"When I die bring my body to my studio. It is quite possible that I may wake up and start shouting Action...Action," these words by Raj Kapoor clearly reflect his love and passion for cinema. Born on December 14, 1924, he is regarded as one of the greatest and most influential actors and filmmakers in the history of cinema.
Raj made his debut in the film industry at the age of ten with Inquilab. After 12 years of its release, he bagged his first big break opposite Madhubala in Neel Kamal. Later, with films like Aag, Barsaat, Awara, Shree 420, Anari, Sangam, Mera Naam Joker amongst others, Raj left a lasting impression.
He was honoured with many awards including the Padma Bhushan & Dadasaheb Phalke Award for his endless contribution to the Indian film industry.
On Raj's 94th birth anniversary today, we bring you excerpts from a rare Filmfare interview where Raj's father, the legendary actor Prithviraj Kapoor got candid about his son-
When Krishna Raj Kapoor was expecting a baby, Prithviraj told her it would be a boy. He wrote the name chosen by him for the boy on a slip of paper and put it under her pillow. The slip contained the name- Ranbirraj.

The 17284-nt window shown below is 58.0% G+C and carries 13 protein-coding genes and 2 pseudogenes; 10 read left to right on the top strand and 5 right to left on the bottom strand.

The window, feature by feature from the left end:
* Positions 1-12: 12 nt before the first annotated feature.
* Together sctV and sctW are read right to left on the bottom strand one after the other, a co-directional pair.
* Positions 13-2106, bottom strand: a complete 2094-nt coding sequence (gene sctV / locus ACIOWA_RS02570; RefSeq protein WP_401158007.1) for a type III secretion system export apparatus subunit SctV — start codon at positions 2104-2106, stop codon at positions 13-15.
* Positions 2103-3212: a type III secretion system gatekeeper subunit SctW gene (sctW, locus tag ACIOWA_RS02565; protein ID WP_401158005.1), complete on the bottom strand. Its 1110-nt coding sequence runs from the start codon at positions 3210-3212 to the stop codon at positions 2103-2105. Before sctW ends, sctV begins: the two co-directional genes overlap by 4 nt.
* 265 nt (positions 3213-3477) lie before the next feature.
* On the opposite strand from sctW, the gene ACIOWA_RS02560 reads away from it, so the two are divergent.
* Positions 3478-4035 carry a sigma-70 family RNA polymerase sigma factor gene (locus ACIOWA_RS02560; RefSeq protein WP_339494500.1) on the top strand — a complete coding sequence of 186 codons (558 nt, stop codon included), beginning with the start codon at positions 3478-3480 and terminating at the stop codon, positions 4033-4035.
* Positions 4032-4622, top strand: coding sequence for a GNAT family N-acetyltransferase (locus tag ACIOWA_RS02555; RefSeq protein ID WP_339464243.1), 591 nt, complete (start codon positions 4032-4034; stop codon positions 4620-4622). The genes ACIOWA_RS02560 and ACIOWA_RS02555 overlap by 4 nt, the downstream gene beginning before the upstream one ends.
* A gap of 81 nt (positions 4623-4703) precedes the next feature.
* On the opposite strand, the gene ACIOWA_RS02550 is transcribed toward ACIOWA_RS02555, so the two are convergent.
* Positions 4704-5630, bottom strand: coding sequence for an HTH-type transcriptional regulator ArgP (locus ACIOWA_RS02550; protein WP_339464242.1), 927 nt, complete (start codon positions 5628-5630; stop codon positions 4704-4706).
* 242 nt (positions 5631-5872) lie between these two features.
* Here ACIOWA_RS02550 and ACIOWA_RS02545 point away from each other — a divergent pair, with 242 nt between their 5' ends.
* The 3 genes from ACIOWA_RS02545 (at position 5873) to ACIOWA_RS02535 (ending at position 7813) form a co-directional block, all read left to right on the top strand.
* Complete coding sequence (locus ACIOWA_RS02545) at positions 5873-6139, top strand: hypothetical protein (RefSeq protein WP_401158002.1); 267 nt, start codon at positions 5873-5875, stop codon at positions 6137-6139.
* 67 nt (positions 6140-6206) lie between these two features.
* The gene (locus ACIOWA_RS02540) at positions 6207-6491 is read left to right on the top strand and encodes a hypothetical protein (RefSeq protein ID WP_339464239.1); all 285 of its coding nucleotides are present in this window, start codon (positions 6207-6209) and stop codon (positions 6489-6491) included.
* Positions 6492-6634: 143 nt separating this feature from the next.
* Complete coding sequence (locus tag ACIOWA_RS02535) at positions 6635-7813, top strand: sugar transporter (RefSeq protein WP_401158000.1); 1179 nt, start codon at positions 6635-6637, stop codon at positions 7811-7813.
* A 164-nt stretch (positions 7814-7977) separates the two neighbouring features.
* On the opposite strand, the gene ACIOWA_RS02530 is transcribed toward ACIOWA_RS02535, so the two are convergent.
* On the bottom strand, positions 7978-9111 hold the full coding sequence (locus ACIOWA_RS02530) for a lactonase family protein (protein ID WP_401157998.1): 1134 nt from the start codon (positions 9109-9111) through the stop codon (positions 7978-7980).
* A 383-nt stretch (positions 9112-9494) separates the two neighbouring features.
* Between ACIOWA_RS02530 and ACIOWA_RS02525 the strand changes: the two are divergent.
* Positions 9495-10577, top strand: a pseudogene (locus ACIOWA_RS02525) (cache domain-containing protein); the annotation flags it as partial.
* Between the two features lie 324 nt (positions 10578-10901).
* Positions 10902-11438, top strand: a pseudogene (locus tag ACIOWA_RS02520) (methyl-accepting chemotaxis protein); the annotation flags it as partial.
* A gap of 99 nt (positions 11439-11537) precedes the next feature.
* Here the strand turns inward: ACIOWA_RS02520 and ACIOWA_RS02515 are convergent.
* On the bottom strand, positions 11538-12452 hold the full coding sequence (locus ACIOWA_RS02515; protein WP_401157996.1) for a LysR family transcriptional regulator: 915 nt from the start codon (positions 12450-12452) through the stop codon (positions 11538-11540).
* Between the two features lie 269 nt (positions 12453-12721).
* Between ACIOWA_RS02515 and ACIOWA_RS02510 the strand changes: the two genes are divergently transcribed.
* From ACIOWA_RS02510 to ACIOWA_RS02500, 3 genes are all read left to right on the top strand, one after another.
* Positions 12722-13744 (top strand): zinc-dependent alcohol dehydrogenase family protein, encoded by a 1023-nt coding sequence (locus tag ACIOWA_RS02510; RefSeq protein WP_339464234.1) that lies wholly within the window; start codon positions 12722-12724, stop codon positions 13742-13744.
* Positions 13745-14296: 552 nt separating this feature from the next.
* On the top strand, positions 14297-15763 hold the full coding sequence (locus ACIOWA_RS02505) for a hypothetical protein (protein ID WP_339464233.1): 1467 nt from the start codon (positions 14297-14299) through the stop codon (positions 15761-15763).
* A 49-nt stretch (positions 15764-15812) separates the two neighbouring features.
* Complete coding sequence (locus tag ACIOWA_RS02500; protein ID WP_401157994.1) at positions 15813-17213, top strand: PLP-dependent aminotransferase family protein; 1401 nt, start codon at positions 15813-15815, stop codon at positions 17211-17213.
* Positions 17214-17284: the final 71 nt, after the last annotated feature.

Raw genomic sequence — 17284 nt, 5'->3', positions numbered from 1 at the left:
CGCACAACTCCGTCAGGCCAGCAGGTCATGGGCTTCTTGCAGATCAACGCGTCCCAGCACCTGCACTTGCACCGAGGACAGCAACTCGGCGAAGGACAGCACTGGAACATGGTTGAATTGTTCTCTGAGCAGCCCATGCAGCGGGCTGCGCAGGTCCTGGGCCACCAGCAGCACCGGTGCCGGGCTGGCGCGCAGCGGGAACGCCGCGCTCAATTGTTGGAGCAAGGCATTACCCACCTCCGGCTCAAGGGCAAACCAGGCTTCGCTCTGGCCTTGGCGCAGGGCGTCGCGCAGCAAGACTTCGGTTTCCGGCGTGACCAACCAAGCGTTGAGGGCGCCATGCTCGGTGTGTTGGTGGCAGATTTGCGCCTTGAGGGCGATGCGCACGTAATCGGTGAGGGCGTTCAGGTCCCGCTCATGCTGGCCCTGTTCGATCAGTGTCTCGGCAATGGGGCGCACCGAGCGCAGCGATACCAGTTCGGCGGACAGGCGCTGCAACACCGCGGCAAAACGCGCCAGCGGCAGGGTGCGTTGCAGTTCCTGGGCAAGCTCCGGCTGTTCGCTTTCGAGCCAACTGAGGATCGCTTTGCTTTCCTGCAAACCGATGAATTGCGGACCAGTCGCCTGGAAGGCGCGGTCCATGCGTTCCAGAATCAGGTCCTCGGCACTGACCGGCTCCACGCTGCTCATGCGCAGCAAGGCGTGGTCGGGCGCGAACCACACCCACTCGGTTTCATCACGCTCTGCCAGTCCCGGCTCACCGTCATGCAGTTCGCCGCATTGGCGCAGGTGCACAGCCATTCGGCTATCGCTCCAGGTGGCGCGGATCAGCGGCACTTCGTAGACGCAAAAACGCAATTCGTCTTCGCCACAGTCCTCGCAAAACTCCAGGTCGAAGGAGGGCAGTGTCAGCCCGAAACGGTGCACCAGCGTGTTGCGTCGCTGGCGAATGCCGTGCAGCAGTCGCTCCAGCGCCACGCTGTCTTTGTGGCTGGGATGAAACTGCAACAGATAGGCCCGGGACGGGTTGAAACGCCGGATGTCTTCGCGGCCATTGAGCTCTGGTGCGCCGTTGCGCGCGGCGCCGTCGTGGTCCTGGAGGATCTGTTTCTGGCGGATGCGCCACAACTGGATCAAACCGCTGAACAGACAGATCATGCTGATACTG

A Lovely Child With Blue Eyes & Ruddy Cheeks
Prithviraj recalled, "Raju was a juror at the film festival in Moscow. I was shooting for ‘Pardesi' and my wife was with me. Raj was being mobbed by Russian girls at the festival hall and when I extricated him at my wife's bidding and brought him to her, she again wiped his cheeks. This time the colour did come off - it was all lipstick"!"
A Popular Kid
"He was, what is the expression, the apple of everyone's eye. Even the tradesmen enjoyed making him dance. They wouldn't take money for some little thing he wanted from their shops," his father recalled.
Raj's Musical Talent Was Untold
"When he was quite young, Raj gave what could be his first major public performance, singing two songs from the film "Hamari Baat", at a variety show at the hill station of Murree, on the Frontier. This went down well and Raj was subsequently much in demand. His songs in "Deewar" were recorded but the discs probably never reached the market."